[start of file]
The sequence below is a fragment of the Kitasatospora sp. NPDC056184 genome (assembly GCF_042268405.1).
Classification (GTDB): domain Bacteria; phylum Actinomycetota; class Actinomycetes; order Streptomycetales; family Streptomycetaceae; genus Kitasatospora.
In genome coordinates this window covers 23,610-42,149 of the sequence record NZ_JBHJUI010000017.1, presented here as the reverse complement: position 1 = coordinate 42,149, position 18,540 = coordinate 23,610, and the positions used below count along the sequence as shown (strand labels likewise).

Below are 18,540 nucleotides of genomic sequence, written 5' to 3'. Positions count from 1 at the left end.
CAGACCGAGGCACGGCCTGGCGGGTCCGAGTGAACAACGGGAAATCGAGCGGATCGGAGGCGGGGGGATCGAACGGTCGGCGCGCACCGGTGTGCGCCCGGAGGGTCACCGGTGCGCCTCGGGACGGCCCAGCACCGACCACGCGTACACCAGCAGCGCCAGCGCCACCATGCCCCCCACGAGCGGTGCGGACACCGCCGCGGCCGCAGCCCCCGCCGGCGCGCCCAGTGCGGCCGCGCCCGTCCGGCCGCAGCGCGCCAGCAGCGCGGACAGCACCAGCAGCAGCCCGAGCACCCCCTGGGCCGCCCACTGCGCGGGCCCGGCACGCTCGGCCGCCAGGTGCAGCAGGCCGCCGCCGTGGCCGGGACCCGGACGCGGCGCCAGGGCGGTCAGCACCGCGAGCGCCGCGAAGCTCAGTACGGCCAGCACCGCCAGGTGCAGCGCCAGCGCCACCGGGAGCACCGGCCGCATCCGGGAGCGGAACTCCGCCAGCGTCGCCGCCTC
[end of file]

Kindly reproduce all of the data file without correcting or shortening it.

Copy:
The sequence below is a fragment of the Kitasatospora sp. NPDC056184 genome (assembly GCF_042268405.1).
Classification (GTDB): domain Bacteria; phylum Actinomycetota; class Actinomycetes; order Streptomycetales; family Streptomycetaceae; genus Kitasatospora.
In genome coordinates this window covers 23,610-42,149 of the sequence record NZ_JBHJUI010000017.1, presented here as the reverse complement: position 1 = coordinate 42,149, position 18,540 = coordinate 23,610, and the positions used below count along the sequence as shown (strand labels likewise).

Below are 18,540 nucleotides of genomic sequence, written 5' to 3'. Positions count from 1 at the left end.
CAGACCGAGGCACGGCCTGGCGGGTCCGAGTGAACAACGGGAAATCGAGCGGATCGGAGGCGGGGGGATCGAACGGTCGGCGCGCACCGGTGTGCGCCCGGAGGGTCACCGGTGCGCCTCGGGACGGCCCAGCACCGACCACGCGTACACCAGCAGCGCCAGCGCCACCATGCCCCCCACGAGCGGTGCGGACACCGCCGCGGCCGCAGCCCCCGCCGGCGCGCCCAGTGCGGCCGCGCCCGTCCGGCCGCAGCGCGCCAGCAGCGCGGACAGCACCAGCAGCAGCCCGAGCACCCCCTGGGCCGCCCACTGCGCGGGCCCGGCACGCTCGGCCGCCAGGTGCAGCAGGCCGCCGCCGTGGCCGGGACCCGGACGCGGCGCCAGGGCGGTCAGCACCGCGAGCGCCGCGAAGCTCAGTACGGCCAGCACCGCCAGGTGCAGCGCCAGCGCCACCGGGAGCACCGGCCGCATCCGGGAGCGGAACTCCGCCAGCGTCGCCGCCTC